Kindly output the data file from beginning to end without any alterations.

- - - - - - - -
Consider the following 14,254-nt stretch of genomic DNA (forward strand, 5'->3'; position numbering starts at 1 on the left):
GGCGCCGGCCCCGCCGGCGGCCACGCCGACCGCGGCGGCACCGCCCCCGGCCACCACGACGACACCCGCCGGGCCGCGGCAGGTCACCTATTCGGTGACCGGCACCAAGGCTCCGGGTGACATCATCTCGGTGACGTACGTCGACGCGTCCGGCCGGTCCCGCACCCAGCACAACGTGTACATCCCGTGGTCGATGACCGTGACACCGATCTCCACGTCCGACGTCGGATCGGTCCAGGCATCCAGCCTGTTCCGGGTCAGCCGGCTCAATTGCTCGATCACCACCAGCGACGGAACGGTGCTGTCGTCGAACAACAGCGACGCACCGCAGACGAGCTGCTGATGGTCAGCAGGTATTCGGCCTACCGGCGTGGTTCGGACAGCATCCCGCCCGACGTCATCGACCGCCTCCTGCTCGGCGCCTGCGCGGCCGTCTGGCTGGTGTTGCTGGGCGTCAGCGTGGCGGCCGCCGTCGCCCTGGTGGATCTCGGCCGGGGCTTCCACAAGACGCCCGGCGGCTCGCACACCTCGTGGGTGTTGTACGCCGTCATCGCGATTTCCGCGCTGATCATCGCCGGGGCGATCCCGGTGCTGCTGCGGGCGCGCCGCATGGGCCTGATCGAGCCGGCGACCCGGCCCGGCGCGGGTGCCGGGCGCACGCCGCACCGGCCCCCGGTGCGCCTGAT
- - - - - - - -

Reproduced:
Consider the following 14,254-nt stretch of genomic DNA (forward strand, 5'->3'; position numbering starts at 1 on the left):
GGCGCCGGCCCCGCCGGCGGCCACGCCGACCGCGGCGGCACCGCCCCCGGCCACCACGACGACACCCGCCGGGCCGCGGCAGGTCACCTATTCGGTGACCGGCACCAAGGCTCCGGGTGACATCATCTCGGTGACGTACGTCGACGCGTCCGGCCGGTCCCGCACCCAGCACAACGTGTACATCCCGTGGTCGATGACCGTGACACCGATCTCCACGTCCGACGTCGGATCGGTCCAGGCATCCAGCCTGTTCCGGGTCAGCCGGCTCAATTGCTCGATCACCACCAGCGACGGAACGGTGCTGTCGTCGAACAACAGCGACGCACCGCAGACGAGCTGCTGATGGTCAGCAGGTATTCGGCCTACCGGCGTGGTTCGGACAGCATCCCGCCCGACGTCATCGACCGCCTCCTGCTCGGCGCCTGCGCGGCCGTCTGGCTGGTGTTGCTGGGCGTCAGCGTGGCGGCCGCCGTCGCCCTGGTGGATCTCGGCCGGGGCTTCCACAAGACGCCCGGCGGCTCGCACACCTCGTGGGTGTTGTACGCCGTCATCGCGATTTCCGCGCTGATCATCGCCGGGGCGATCCCGGTGCTGCTGCGGGCGCGCCGCATGGGCCTGATCGAGCCGGCGACCCGGCCCGGCGCGGGTGCCGGGCGCACGCCGCACCGGCCCCCGGTGCGCCTGAT